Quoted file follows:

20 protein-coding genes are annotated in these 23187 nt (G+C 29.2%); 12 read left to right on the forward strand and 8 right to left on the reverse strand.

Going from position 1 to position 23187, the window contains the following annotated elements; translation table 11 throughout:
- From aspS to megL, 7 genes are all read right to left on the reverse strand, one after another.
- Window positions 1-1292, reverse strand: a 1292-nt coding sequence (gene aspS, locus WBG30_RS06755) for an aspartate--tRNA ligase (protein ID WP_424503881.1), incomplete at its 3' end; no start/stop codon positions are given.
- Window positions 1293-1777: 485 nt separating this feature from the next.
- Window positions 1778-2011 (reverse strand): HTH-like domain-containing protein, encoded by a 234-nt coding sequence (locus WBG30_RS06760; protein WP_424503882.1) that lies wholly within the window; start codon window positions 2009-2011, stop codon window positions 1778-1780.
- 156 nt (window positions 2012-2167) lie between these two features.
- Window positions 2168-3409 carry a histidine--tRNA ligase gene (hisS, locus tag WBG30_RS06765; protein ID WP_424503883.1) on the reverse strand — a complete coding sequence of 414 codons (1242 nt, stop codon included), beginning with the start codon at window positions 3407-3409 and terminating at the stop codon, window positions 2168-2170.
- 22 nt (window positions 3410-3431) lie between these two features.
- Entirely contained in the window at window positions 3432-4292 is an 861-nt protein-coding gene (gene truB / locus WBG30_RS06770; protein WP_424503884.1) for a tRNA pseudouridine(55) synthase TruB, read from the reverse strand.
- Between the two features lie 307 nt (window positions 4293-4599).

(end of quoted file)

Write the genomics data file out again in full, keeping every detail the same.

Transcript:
20 protein-coding genes are annotated in these 23187 nt (G+C 29.2%); 12 read left to right on the forward strand and 8 right to left on the reverse strand.

Going from position 1 to position 23187, the window contains the following annotated elements; translation table 11 throughout:
- From aspS to megL, 7 genes are all read right to left on the reverse strand, one after another.
- Window positions 1-1292, reverse strand: a 1292-nt coding sequence (gene aspS, locus WBG30_RS06755) for an aspartate--tRNA ligase (protein ID WP_424503881.1), incomplete at its 3' end; no start/stop codon positions are given.
- Window positions 1293-1777: 485 nt separating this feature from the next.
- Window positions 1778-2011 (reverse strand): HTH-like domain-containing protein, encoded by a 234-nt coding sequence (locus WBG30_RS06760; protein WP_424503882.1) that lies wholly within the window; start codon window positions 2009-2011, stop codon window positions 1778-1780.
- 156 nt (window positions 2012-2167) lie between these two features.
- Window positions 2168-3409 carry a histidine--tRNA ligase gene (hisS, locus tag WBG30_RS06765; protein ID WP_424503883.1) on the reverse strand — a complete coding sequence of 414 codons (1242 nt, stop codon included), beginning with the start codon at window positions 3407-3409 and terminating at the stop codon, window positions 2168-2170.
- 22 nt (window positions 3410-3431) lie between these two features.
- Entirely contained in the window at window positions 3432-4292 is an 861-nt protein-coding gene (gene truB / locus WBG30_RS06770; protein WP_424503884.1) for a tRNA pseudouridine(55) synthase TruB, read from the reverse strand.
- Between the two features lie 307 nt (window positions 4293-4599).